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Gender Influences Perception of Infidelity

By Senior News Editor
Reviewed by John M. Grohol, Psy.D. on October 30, 2008    ~ Less than a minute read

man and womanA new study explored how men and women perceive online and offline sexual and emotional infidelity.

Researchers discovered men felt sexual infidelity was more upsetting and women felt emotional infidelity was more upsetting.

The study by Monica T. Whitty and Laura-Lee Quigley of Queen’s University Belfast is found in the Journal of Marital and Family Therapy.

The researchers interviewed 112 undergraduate students and asked them questions about sexual and emotional infidelity both offline and on the internet.

When given the choice, men were more upset by sexual infidelity and women were more upset by emotional infidelity.

Additionally, “men were more likely to believe that women have sex when in love and that women believe that men have sex even when they are not in love. It was not, however found that either men or women believe that having cybersex implied the other was also in love or that being in love online implied they were having cybersex.”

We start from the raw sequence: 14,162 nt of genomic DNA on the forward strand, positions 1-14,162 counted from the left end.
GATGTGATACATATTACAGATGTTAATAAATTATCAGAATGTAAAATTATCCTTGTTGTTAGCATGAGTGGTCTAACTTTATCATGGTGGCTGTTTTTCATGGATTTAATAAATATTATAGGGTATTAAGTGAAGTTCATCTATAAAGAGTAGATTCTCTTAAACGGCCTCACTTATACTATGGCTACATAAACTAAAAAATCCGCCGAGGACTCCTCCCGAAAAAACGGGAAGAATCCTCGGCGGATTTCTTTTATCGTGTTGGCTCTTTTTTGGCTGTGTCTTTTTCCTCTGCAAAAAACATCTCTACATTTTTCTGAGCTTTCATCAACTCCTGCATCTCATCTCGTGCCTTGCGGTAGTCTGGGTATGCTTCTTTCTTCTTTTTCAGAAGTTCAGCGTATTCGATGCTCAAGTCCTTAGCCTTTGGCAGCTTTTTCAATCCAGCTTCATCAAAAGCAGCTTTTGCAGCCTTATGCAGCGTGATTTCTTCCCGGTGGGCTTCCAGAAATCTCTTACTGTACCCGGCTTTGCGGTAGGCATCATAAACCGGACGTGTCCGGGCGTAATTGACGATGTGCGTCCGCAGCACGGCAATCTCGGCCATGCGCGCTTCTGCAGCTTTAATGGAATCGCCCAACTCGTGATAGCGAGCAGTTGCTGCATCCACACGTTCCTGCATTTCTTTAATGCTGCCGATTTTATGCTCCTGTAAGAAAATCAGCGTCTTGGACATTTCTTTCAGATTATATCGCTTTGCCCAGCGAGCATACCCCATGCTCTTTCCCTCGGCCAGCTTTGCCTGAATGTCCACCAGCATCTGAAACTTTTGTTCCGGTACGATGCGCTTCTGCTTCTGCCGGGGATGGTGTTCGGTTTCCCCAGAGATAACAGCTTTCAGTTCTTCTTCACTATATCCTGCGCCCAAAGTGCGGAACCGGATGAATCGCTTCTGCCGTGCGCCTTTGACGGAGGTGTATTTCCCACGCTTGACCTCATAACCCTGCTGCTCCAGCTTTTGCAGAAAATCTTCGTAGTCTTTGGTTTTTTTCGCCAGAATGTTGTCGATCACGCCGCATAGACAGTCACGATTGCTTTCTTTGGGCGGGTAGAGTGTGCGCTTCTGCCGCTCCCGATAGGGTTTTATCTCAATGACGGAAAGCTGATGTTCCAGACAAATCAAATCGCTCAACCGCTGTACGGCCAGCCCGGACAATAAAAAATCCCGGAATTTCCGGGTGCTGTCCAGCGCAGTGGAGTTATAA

“Given the newness of the internet, the rules have still not been clearly defined as to what are acceptable online encounters,” the authors note.

“Our results support a social-cognitive model as they demonstrate that social shifts have led men and women to think differently about sex and love.”

Source: Blackwell Publishing


APA Reference
Nauert, R. (2008). Gender Influences Perception of Infidelity. Psych Central. Retrieved on March 27, 2015, from http://psychcentral.com/news/2008/10/30/gender-influences-perception-of-infidelity/3232.html